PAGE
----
Include volunteer professionals on your board

Volunteer board members

Do you have any volunteer professionals on your board of directors?

I saw a question on LinkedIn the other day by Tracey O’Neill regarding why the boards of volunteer engaging organizations don’t recruit volunteer professionals. It really got me thinking.

Volunteers make up by far the largest portion of most organizations’ workforce. They are also usually the ones who have the greatest impact on the mission. You would think that having a volunteer engagement professional on the board would be a priority.

Yet it’s not. In fact, it’s rare indeed that a board includes someone who understands volunteer engagement. And that person was usually brought on because of other skills. I know, that’s how I ended up on the boards I serve on.

Why would that be? The most likely reason is a simple lack of awareness.

While most boards of directors are aware that volunteers are valuable, few understand that there is a specific field of study around engaging them. Fewer still are aware that there are credentialed professionals in that field that they could recruit.

Even if they are aware of the profession, many don’t see it as valuable. A board, focused on fiscal responsibility and high level governance, may not fully appreciate how properly supporting and leveraging the skills of volunteers contributes to the success of the organization. Or it may not realize how challenging it is to engage them effectively. Many people still see volunteer engagement as an entry-level role, rather than the high-level leadership position that it is.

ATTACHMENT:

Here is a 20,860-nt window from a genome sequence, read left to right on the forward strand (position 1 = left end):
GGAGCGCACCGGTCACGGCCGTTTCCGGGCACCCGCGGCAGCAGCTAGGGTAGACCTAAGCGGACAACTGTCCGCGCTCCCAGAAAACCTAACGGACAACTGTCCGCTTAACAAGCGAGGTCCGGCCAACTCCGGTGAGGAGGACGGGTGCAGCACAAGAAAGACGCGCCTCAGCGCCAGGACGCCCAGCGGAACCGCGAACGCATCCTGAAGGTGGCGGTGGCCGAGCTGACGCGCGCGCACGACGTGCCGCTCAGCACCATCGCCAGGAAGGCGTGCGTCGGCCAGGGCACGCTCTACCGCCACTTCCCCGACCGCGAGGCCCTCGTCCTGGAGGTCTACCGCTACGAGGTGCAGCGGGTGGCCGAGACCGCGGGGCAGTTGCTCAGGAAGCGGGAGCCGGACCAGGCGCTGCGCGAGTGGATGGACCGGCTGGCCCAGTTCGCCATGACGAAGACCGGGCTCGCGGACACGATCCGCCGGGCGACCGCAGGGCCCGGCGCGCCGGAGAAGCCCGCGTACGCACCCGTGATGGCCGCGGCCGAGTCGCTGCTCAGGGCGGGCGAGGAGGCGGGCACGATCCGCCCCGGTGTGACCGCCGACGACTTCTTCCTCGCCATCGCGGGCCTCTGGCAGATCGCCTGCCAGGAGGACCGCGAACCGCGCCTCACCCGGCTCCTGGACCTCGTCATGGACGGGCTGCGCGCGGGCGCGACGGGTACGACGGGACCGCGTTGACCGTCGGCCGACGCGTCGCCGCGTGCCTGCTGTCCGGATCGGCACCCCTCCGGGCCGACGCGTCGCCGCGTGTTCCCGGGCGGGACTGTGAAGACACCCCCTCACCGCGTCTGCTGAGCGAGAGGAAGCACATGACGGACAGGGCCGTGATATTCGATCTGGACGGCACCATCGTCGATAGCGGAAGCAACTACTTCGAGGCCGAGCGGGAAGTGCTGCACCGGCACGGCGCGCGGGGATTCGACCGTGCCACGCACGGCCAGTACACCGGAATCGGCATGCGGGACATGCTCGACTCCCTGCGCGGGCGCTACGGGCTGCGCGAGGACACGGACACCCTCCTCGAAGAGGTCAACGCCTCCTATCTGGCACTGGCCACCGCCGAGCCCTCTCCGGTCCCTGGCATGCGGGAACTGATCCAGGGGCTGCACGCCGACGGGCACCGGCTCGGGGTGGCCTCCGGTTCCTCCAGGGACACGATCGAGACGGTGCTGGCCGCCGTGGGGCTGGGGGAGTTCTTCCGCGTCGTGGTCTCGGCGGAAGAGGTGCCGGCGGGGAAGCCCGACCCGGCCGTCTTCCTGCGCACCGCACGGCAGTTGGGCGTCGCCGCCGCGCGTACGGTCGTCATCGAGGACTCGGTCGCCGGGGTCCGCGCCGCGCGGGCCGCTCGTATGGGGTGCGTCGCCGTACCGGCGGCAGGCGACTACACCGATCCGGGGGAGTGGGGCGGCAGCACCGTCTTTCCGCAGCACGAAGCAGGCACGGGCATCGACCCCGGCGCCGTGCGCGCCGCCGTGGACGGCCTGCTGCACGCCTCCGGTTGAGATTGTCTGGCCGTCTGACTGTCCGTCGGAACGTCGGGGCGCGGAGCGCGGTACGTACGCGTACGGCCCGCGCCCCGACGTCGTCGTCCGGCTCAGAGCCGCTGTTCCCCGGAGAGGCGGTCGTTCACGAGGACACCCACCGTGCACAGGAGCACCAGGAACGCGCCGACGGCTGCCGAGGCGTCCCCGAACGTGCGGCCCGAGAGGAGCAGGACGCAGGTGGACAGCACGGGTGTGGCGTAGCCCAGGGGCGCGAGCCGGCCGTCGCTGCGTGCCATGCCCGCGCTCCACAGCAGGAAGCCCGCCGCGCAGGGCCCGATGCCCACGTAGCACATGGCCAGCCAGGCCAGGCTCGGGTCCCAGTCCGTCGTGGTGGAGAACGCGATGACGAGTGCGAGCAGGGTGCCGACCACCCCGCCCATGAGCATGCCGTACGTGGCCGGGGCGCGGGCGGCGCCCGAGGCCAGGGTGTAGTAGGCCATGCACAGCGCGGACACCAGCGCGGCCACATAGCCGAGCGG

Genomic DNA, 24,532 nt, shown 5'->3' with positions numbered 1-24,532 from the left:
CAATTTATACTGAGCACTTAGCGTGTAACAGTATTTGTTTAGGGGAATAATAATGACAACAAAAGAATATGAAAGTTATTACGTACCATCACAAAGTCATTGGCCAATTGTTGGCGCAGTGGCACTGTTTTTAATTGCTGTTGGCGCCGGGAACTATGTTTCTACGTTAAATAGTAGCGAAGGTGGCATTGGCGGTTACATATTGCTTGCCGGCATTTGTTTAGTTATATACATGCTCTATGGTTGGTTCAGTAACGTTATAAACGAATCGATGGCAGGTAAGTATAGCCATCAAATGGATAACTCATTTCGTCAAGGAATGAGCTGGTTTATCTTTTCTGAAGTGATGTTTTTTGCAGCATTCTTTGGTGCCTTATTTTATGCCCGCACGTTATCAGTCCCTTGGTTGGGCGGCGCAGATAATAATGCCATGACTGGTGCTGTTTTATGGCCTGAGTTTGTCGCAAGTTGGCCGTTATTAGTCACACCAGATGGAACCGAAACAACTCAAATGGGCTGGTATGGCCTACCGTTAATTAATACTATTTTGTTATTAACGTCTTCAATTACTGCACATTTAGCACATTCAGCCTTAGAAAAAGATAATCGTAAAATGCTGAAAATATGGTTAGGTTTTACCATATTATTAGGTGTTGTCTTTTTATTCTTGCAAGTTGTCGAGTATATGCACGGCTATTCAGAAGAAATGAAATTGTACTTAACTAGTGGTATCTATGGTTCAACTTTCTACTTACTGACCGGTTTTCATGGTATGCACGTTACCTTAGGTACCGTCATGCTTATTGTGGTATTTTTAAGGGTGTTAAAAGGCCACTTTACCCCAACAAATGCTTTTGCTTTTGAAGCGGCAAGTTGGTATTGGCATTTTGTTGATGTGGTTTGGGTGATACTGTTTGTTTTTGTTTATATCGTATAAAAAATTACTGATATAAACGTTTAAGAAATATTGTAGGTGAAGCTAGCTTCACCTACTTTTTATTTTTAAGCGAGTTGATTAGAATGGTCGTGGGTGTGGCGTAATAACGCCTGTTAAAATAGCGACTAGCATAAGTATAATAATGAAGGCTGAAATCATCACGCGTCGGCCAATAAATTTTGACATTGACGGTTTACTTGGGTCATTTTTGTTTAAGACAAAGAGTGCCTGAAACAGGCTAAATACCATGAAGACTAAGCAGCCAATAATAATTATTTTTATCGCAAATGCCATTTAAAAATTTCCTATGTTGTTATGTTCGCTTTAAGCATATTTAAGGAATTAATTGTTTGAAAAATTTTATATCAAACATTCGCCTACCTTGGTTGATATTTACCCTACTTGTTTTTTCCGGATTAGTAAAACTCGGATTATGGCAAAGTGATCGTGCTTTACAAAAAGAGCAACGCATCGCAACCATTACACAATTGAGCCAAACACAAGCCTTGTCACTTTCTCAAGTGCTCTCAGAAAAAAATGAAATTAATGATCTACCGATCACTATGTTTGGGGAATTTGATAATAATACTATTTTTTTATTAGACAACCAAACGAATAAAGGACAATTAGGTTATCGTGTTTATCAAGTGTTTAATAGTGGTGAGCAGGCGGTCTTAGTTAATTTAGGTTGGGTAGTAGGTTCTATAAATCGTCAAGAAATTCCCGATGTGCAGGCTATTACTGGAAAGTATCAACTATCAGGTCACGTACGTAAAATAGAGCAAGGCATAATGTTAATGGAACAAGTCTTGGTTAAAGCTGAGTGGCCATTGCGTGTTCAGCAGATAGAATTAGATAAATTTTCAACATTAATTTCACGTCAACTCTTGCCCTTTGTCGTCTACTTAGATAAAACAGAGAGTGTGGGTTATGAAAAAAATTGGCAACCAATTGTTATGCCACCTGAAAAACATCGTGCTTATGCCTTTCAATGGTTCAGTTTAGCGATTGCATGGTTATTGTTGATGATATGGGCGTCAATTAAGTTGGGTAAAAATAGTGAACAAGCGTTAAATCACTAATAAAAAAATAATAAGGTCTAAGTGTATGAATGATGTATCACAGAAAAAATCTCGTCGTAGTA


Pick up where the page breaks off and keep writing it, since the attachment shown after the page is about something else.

Yet the benefits of having a volunteer specialist on a board of directors are huge. Here are the top three:

1. Improved organizational outcomes

Volunteer professionals can help the board design policies and processes that strengthen the volunteer program. And the volunteer program, as mentioned before, impacts the mission more than anything else.

2. Better board engagement

Board members are volunteers themselves. Thus, having someone on your board who understands how to support, encourage and motivate volunteers can lead to improved recruitment, retention and attendance rates on the board. And that can only lead to good things for everyone.